It Can Be That Simple? Why We Must Stay Focused on Clean Rooms and Truly Helpful Service.
By Kent Sexton, Hamister Hospitality, LLC
Saturday, 16th December 2006
I've heard a lot of talk lately about adding innovative amenities - restructuring hotel organizations and "thinking outside the box." These concepts can improve operations and customer satisfaction, but only if they do not take our focus off the essentials: a clean room and a friendly, helpful staff.

Although I have worked in hotels for the past 15 years, I have only been a hotel General Manager for 1 year. Direct contact with guests—still very fresh in my memory—helps me concentrate on what is most important to them. During my first months as GM I devised an intricate plan to transform my hotel. I decided to work on cleanliness and staff conduct in the beginning and then move on to implementing more complex ideas and buzzwords. I was so proud of my plan. It had all kinds of statistics, "out of the box" ideas, and neat terms such as ESSOcc, LNRs, and, of course, RevPAR.

I decided to keep things extremely simple in Phase 1 and, before I knew it, we were constantly filling up. I raised rates and continued to fill up, even in slow season. What was I doing? I simply dedicated myself and my staff to maintaining immaculately clean rooms and providing genuinely helpful service.

We replaced housekeepers that would not perform up to standards. We retrained our housekeeping staff and got their input on what they needed for them to do their job successfully. We then started having contests and games to make the job fun. These contests were not based on ADR or occupancy; they were simply based on cleanliness of rooms as determined by guests or inspections. I'd hide blue crystals, about the size of a quarter, in rooms where there was something to which the housekeepers needed to pay special attention. If they didn't find the crystal, it meant that the room was not cleaned to standards. At the end of the month, the housekeeper who found the most stones got a prize like tickets to the movies or the comedy club. Housekeepers with the cleanest rooms that I inspected would also get prize. If we improved QAR scores, then I treated them all to a luncheon.

We also worked on creating a friendly and helpful staff. I've worked at many hotels where the staff was very nice and had beautiful smiles, but refused to give guests site-seeing advice, make reservations at local restaurants, or make photocopies for over-stressed guests. I started off simple. I insisted that my coworkers not only acknowledge guests in the hallway by saying "Hello," but also wait for the guest's response. I instructed them to look for an opening to ask, "How can I help you, today?" When a guest asks for directions, we shouldn't just recite them and expect the guest to remember. I had my staff show maps to our guests and then give them written directions (preprinted if possible). When a guest requested a recommendation for a restaurant, my staff would first ask what kind of food the guest liked. Then we gave honest opinions and offered to make reservations. We wanted to prove to guests that we would help them at every opportunity and that they could expect results from us. I explained to my coworkers that we must "retrain" our guests to ask for assistance without worrying that they are interrupting anything.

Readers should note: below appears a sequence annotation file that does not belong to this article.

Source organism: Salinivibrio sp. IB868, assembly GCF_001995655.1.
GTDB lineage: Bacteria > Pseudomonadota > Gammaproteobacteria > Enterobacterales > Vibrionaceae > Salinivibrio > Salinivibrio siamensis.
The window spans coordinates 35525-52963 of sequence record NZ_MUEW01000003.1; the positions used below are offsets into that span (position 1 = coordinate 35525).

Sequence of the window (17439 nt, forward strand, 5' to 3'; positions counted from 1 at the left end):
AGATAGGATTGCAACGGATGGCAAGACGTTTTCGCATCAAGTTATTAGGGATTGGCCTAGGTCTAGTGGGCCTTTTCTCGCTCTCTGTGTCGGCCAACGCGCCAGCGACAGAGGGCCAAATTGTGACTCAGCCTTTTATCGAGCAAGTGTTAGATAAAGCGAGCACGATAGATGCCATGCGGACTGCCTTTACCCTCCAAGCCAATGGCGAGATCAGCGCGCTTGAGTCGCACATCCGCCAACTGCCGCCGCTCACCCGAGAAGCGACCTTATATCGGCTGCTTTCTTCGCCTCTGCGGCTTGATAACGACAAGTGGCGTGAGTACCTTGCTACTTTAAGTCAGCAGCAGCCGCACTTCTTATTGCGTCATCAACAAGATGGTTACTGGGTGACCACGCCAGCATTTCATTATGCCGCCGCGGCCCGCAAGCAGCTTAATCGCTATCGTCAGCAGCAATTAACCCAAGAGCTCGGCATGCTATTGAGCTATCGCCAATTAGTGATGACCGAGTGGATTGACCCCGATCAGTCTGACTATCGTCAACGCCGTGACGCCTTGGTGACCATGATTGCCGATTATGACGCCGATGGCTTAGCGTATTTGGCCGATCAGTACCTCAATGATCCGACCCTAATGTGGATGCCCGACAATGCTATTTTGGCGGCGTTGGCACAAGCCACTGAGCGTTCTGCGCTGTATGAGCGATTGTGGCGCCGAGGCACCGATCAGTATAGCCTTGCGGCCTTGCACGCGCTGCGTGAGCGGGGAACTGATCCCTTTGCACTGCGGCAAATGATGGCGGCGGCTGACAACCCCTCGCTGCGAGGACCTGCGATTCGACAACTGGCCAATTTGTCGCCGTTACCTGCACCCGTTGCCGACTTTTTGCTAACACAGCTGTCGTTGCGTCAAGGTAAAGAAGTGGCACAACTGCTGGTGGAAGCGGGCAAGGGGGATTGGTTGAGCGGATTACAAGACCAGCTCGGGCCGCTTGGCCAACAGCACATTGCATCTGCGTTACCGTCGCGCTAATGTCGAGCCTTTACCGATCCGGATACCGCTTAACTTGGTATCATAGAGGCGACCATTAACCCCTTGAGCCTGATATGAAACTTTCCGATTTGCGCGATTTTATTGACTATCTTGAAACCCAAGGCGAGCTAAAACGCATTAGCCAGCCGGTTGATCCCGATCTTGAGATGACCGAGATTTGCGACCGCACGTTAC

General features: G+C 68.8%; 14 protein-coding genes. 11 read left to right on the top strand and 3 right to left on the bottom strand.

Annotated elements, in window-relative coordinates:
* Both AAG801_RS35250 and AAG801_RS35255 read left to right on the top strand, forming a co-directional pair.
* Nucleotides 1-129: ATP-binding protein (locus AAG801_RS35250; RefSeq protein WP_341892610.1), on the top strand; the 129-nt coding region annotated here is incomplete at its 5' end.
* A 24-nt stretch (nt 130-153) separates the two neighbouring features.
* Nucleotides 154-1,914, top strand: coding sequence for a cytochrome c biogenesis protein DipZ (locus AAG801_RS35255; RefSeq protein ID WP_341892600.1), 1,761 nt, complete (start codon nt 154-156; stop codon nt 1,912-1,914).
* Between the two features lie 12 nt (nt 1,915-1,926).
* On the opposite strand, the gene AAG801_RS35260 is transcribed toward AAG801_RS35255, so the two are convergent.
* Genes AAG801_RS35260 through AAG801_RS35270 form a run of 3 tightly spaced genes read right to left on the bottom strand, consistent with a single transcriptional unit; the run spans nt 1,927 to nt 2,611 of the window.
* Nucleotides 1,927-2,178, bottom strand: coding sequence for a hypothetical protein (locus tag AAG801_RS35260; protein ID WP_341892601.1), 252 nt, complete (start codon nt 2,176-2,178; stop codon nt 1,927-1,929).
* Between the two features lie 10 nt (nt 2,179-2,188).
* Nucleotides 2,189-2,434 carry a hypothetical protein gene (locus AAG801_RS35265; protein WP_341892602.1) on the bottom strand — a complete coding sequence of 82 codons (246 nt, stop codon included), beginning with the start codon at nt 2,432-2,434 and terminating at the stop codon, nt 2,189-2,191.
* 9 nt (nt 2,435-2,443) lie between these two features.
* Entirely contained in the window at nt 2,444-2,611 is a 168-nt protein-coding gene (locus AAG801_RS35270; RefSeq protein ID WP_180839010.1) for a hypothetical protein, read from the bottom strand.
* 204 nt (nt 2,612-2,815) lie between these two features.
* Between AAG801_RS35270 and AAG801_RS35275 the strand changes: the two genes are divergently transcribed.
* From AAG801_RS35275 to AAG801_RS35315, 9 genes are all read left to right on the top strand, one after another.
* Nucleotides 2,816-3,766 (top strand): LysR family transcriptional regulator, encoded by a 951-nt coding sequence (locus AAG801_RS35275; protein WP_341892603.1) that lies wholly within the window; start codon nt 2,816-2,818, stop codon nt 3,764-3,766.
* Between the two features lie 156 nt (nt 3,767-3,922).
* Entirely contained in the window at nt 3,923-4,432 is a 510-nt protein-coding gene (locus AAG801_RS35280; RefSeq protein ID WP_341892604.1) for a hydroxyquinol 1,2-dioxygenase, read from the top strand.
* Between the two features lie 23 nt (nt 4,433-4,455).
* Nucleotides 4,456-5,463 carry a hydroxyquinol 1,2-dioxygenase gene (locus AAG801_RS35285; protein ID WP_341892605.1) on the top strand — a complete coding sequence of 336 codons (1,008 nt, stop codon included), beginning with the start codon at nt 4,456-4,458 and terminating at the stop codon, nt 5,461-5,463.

Achieving this kind of staff behavior takes constant work and reminding. I probably spend 1/4th of every day being a cheerleader. The easiest way to have a pleasant staff is to make work fun. Start the morning talking to coworkers. Have light-hearted conversations and tell a couple of jokes (clean jokes!). Or recount a funny work situation you have lived through. This puts your staff in a better mood and helps them forget their personal problems.

Managers must lead by example . Coworkers need to see me interrupt my work to help guests, or even just to talk to the guests. They know when I am having a bad day, and they see that I try to make sure the guest never knows it. Even if I am stressed, they see me stop in my steps and ask guests if they need any assistance. They will then see me provide that assistance. Leading by example is the only way to get this philosophy embedded into the core atmosphere of the hotel.

So, before you start "thinking outside the box," adding more amenities, or trying to restructure the hotel organization, get back to the simple basics…the guests. The guest is renting a room. It is crucial you give them what you promised: a clean room! Next, remember the guest is visiting the area; that is why he needs the room in the first place. Guests see the staff as local area experts, so train your entire staff--not just the front desk--to help and talk to guests.

And, most importantly, be a cheerleader. Encourage the behavior you would like to see. Don't confuse things with technical gibberish; just hire and train coworkers that actually care about your guests. Keep it simple so that everyone can understand and adopt your philosophy.

If you have truly clean rooms and a sincerely helpful staff, the guests will come . . to your hotel.

|The Hamister Hospitality Group, LLC is a rapidly growing hotel management company. Founded in 2004 by Mark Hamister of The Hamister Group, Inc., a leader in assisted living and health care management for nearly 30 years, the company now manages 10 hotels in Pennsylvania, Tennessee, and Kentucky.

The Hamister Hospitality Group is actively seeking acquisitions, management contracts, and new development opportunities within its defined market areas. Visit www.hamistergroup.com for more information.

We welcome your discussion of the above article. Please send comments to our author at: news@hamistergroup.com
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